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Tuesday, August 25, 2015

Perl Automation Saves the Day - 6 of them in fact!

How does one analyze 182,000+ lines of Excel looking for correlations? I suppose there may be some Excel magic, but when IP addresses are involved - and I know Excel hasn't had an out-of-the-box IP network sort order, methinks I'm in for a long slog.

The background: I have an export from a customer IP address management tool and we needed to verify the block type assignments were correct. To do this, I needed to understand the top-level aggregates (IP network and mask) for each top-level container (site). There were around 50 aggregates in each of 6 containers. I then needed to verify if the 30,000+ subnetworks in each container did or didn't fall within the 50 associated aggregate blocks.

Where to begin? Looking at, analyzing and deciding on 1 line per second would still take almost 6 and a half working days (8 hours / per day); and 1 per second is a gross underestimate of the actual time required. I needed to automate this somehow.

I had all the data in Excel columns:

[...] | Container | Mask | Type | Name | Network | [...]

The first step was to put them in an order that lends itself to the type of analysis I was going to do. I needed to create a sort order for IP Networks. It's trivial to convert an IP address to a decimal number by multiplying octets by powers of 256. The tricky part is to have Excel do it for you by determining and breaking apart the octets, multiplying and providing the result in a new column. Luckily, the web is littered with such formulas.

With a new column for IP sort order, I could sort first by "Container" then by "IP Sort" within each container sort. This put the 182,000+ lines in an order I could work with:

[...] IP Sort | Container | Mask | Type | Name | Network | [...]
                Top-site1
                Top-site1 [ ~ 50 of these ]
                sub-site1
                sub-site1 [ ~ 30,000 of these, ordered by IP net ]
[...]
                Top-site2
                Top-site2 [ ~ 50 of these ]
                sub-site2
                sub-site2 [ ~ 30,000 of these, ordered by IP net ]

At this point, my Excel expertise was exhausted. This probably required some type of Visual Basic assistance, and if that means we're falling back on scripting, I'm using my go to: Perl. I could have used Perl to access data directly from the Excel, but I needed something quick so a cut and paste into text files was going to do.

First I copied the columns shown above from 'Mask' to 'Network' for each top-level group into files. That gave me 6 files of about 50 lines each. Next, I copied the same columns for the subnetworks into files. That gave me 6 more files with about 30,000 lines each. Getting this data from Excel was pretty easy since the previous sort meant I just needed to highlight consecutive rows and cut-and-paste.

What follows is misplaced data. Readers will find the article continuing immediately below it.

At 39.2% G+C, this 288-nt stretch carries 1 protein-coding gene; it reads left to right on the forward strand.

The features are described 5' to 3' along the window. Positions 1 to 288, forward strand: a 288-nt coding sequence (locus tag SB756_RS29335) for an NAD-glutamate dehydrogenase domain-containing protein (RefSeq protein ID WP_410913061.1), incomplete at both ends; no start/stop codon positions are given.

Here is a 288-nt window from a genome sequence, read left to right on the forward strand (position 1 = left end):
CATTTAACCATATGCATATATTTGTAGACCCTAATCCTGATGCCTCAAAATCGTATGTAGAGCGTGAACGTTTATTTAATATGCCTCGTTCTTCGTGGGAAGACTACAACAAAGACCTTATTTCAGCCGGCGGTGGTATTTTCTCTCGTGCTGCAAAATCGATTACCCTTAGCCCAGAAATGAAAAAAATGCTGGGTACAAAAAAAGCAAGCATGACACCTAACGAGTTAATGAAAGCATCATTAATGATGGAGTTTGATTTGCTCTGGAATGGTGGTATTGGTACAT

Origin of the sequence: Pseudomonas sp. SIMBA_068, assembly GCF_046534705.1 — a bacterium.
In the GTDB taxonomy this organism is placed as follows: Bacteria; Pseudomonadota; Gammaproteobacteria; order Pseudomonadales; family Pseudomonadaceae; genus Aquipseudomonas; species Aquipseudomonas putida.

C:\> dir /b *.txt
site1-SUB.txt
site1-TOP.txt
site2-SUB.txt
site2-TOP.txt
[...]

With my input files ready, I started on my script. First, I'd create an object that would store the data from the columns:

package IPAM;
sub new {
    my $class = shift;
    my (@p) = @_;
    my %data;
    $data{mask}    = $p[0];
    $data{type}    = $p[1];
    $data{name}    = $p[2];
    $data{network} = $p[3];
    return bless \%data, $class;
}
1;

Next, I'd read my top level input file for a given site, followed by my subnetwork file for that site:

package main;

my $nets = readIn( $ARGV[0] );
my $subs = readIn( $ARGV[1] );

sub readIn {
    my ($file) = @_;
    my @temp;
    open my $fh, '<', $file;
    while (<$fh>) {
        chomp $_;
        # Excel data from cut/paste is tab-delimited
        my ( $mask, $type, $name, $net ) = split /\t/, $_;
        push @temp, IPAM->new( $mask, $type, $name, $net );
    }
    close $fh;
    return \@temp;
}

Now the "hard" part. I had all my data in, I just needed to know if $subs->{network} was indeed a subnet of $nets->{network} for every given combination. Two loops and some CPAN magic:

use Net::IPv4Addr qw( :all );

for my $net ( @{$nets} ) {
    for my $sub ( @{$subs} ) {

        if (ipv4_in_network(
                $net->{address} . "/" . $net->{mask},
                $sub->{address} . "/" . $sub->{mask}
            )
          ) {
            print $net->{address} . "/"
              . $net->{mask} . " ["
              . $net->{blocktype} . "] - "
              . $sub->{address} . "/"
              . $sub->{mask} . "\n";
        }
    }
}

All that was left to do was run the script. Even that part was automated:

C:\> for /f "delims=-" %i in ('dir /b *.txt') do @
More?  echo %i && chksubip.pl %i-TOP.txt %i-SUB.txt

Wow - 6.5 days of estimated work reduced to 20 minutes of script writing and 2 minutes for the script to loop over all that data. I have my life back!

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